The Full Court therefore held that the interim parenting orders made by the primary judge in this case, after the transfer of proceedings, were made in excess of jurisdiction and, as the Federal Circuit Court is not a superior court of record, were therefore a nullity. Having found error, the Full Court allowed the appeal and set aside the orders appealed.

GHAZEL & GHAZEL AND ANOR

[2016] FamCAFC 31 (Finn, May and Austin JJ) – delivered 4 March 2016.

Appeal – recognition of foreign potentially polygamous marriages – effect of Marriage Amendment Act 2004 (Cth)

In this matter the wife appealed an order which dismissed her application for a declaration that her Iranian marriage to the husband was valid pursuant to the provisions of the Marriage Act 1961 (Cth). The key question for the Full Court on appeal was whether a potentially polygamous foreign marriage will be recognised as a valid marriage under Part VA of the Marriage Act having regard to amendments made to that Part by the Marriage Amendment Act 2004 (Cth) ("the 2004 amendments"). Part VA contains the provisions providing for the recognition of foreign marriages. Both the husband and wife were self-represented on appeal and because the case raised a matter affecting the public interest, the Full Court requested that the Attorney-General intervene in the proceedings. The Attorney-General was represented in the appeal by the Solicitor-General.

The husband in this case was born in Iran and the wife was born in England. The parties married in 1981 according to the law of Iran. The parties' marriage in Iran was described by the Full Court as a "potentially polygamous marriage", meaning a marriage where a man may, but has yet to, marry more than one wife. The Full Court distinguished between this type of marriage and an actually polygamous marriage and confined its discussion to potentially polygamous marriages. In late 1981 the parties moved to England and underwent a marriage ceremony at an English Registry Office. In 2003 the wife and the parties' children moved to Australia. The husband followed in 2005 and in 2007 the family became Australian citizens. In 2008 the parties filed a joint application for divorce in Australia and in that application they only referred to their marriage in England. A divorce was granted in March 2008. In 2011 the husband married another woman, Ms C, in Iran and, the wife alleged, he married Ms C in Australia in 2012. In November 2014 the wife filed an application seeking an order that her Iranian marriage to the husband be "declared valid" pursuant to the provisions of Part VA of the Marriage Act. The primary judge determined not to make the declaration and dismissed the wife's application.

As outlined above, the issue the Full Court had to consider on appeal was the effect, if any, the 2004 amendments had on the provisions of Part VA of the Marriage Act providing for the recognition of foreign marriages. The 2004 amendments inserted into the definition section (s 5(1)) of the principal Act the following definition of marriage:

Marriage means the union of a man and a woman to the exclusion of all others, voluntarily entered into for life.

The 2004 amendments also inserted s 88B(4) into Part VA. That section reads:

(4) To avoid doubt, in this Part ... marriage has the meaning given by subsection 5(1).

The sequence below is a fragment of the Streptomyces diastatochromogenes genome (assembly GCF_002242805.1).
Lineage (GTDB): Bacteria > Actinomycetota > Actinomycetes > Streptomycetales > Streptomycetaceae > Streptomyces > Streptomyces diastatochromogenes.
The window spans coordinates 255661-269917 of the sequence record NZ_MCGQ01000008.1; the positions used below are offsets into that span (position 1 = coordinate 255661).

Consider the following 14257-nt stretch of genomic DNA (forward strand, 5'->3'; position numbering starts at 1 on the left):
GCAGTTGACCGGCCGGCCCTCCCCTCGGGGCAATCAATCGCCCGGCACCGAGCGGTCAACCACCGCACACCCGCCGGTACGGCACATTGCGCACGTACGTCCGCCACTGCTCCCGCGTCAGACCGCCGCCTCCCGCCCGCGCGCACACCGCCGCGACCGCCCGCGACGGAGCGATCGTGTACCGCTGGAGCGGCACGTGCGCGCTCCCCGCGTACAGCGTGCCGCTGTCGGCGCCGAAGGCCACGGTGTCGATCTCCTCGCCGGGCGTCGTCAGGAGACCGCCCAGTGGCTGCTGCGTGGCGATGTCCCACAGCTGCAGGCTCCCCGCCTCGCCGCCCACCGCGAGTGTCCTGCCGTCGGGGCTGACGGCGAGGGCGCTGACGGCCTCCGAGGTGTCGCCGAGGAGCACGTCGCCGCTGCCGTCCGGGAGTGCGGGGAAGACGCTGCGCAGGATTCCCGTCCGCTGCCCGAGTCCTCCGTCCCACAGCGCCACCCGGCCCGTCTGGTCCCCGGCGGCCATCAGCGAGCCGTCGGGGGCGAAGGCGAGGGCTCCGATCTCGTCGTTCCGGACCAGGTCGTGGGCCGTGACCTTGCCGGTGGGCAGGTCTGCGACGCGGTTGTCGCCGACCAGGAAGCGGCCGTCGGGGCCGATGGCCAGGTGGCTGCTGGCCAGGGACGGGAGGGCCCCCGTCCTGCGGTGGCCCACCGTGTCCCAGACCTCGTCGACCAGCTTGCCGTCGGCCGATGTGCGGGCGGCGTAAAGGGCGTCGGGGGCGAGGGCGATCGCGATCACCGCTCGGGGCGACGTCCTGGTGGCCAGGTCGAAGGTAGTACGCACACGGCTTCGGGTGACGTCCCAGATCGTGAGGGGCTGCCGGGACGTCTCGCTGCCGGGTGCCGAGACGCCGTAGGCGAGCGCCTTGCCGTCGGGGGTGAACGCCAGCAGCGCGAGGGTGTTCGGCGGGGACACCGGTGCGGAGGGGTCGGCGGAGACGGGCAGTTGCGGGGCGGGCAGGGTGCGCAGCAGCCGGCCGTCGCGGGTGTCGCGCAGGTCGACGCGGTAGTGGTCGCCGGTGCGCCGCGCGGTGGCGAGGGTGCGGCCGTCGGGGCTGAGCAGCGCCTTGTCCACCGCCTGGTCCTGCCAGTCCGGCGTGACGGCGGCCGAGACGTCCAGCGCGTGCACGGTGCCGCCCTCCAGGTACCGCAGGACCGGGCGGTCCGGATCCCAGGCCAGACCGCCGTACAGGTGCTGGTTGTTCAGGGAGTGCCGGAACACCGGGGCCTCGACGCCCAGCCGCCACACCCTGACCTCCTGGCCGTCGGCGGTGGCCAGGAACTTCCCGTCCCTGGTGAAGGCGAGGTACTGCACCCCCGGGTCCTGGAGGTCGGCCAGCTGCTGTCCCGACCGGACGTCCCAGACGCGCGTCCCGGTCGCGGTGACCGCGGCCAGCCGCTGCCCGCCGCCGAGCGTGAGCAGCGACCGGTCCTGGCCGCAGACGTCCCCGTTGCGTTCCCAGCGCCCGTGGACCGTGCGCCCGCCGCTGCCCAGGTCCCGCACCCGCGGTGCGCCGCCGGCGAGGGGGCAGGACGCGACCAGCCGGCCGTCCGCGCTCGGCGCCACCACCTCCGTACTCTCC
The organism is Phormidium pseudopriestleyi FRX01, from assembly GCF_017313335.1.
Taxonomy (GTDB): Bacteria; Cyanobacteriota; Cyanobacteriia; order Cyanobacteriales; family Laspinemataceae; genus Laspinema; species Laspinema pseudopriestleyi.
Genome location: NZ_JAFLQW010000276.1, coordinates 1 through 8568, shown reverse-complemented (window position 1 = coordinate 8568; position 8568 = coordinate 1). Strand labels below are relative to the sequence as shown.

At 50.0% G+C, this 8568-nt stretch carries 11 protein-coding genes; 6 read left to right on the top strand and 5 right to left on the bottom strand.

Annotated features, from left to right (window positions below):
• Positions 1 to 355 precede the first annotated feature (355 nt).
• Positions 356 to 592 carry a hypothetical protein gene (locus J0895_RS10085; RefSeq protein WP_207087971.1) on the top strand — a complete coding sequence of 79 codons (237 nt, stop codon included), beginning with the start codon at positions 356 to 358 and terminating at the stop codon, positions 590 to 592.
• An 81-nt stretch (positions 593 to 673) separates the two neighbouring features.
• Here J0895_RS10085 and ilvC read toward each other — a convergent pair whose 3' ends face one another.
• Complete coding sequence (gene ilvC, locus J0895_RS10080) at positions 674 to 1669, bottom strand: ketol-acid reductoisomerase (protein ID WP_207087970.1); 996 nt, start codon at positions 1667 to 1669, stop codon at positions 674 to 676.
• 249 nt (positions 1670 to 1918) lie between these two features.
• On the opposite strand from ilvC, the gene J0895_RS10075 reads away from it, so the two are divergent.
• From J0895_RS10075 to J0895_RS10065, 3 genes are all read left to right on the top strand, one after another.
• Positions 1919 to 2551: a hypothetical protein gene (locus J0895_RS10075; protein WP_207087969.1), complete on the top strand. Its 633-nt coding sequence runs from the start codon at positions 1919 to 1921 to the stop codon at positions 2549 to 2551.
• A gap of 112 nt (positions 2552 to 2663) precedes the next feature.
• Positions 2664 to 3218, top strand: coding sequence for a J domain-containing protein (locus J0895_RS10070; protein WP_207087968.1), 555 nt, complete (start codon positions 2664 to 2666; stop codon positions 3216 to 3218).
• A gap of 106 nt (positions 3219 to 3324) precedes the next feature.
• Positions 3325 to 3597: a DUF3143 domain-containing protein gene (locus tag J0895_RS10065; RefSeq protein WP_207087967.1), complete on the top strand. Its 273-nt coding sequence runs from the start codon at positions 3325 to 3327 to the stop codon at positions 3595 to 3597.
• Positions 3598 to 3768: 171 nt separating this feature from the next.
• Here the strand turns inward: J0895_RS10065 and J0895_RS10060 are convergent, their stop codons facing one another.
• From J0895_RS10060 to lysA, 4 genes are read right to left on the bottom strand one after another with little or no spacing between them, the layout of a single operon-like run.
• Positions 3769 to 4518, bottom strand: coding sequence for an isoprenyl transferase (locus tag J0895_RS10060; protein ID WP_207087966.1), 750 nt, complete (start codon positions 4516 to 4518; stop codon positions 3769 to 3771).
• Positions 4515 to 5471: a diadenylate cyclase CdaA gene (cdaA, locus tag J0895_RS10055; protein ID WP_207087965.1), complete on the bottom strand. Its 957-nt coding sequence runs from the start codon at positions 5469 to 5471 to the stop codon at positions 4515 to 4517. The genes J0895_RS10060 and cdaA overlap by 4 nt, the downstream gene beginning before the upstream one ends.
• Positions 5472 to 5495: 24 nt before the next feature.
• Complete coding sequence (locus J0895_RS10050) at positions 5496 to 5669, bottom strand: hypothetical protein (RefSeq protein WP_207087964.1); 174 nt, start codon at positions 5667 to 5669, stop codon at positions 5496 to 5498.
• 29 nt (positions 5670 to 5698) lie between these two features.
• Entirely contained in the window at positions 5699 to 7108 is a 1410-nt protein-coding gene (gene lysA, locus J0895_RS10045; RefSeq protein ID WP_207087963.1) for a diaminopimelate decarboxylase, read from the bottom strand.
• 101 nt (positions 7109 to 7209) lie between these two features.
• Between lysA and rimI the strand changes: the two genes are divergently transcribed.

The Full Court began its discussion by first considering whether a potentially polygamous marriage could be recognised as valid under the Marriage Act as it stood prior to the 2004 amendments. The Full Court accepted the Solicitor-General's submissions as to the proper textual analysis of the statutory provisions and was also influenced by the argument that Part VA was intended to give effect to the Hague Convention on Celebration and Recognition of the Validity of Marriages. The Full Court therefore held in relation to the Act as it stood prior to the 2004 amendments:

41. ... a potentially polygamous marriage if recognised as valid in its place of celebration would be recognised as valid in Australia unless in the particular circumstances of the case one of the exceptions [provided for in Part VA] applied.

Importantly, the Full Court also held no legislative exception to recognition expressly referred to potentially polygamous marriages.

Having accepted that prior to the 2004 amendments, a potentially polygamous marriage would be recognised in Australia, the Full Court turned its consideration to the effect of those amendments. In its judgment the Full Court discussed in some detail academic analysis of the effect of the 2004 amendments which concluded that the importation of the definition of marriage meant that potentially polygamous marriages could no longer be recognised pursuant to the provisions of the Marriage Act. While noting the Solicitor-General's submission that this position had "some force", the Full Court took the contrary view and held that, notwithstanding the 2004 amendments, potentially polygamous marriages remain recognisable in Australia. In reaching this conclusion the Full Court was persuaded by the submission that the 2004 amendments were "entirely focused on the issue of same-sex marriages" and not polygamous marriages. The Full Court accepted that "where Parliament clearly did not contemplate that the 2004 amendments would affect any [marriages other than same sex marriages the] Court should strive against a construction that would have ... broader ramifications". The Full Court therefore concluded potentially polygamous marriages are still recognisable as valid pursuant to Part VA of the Marriage Act.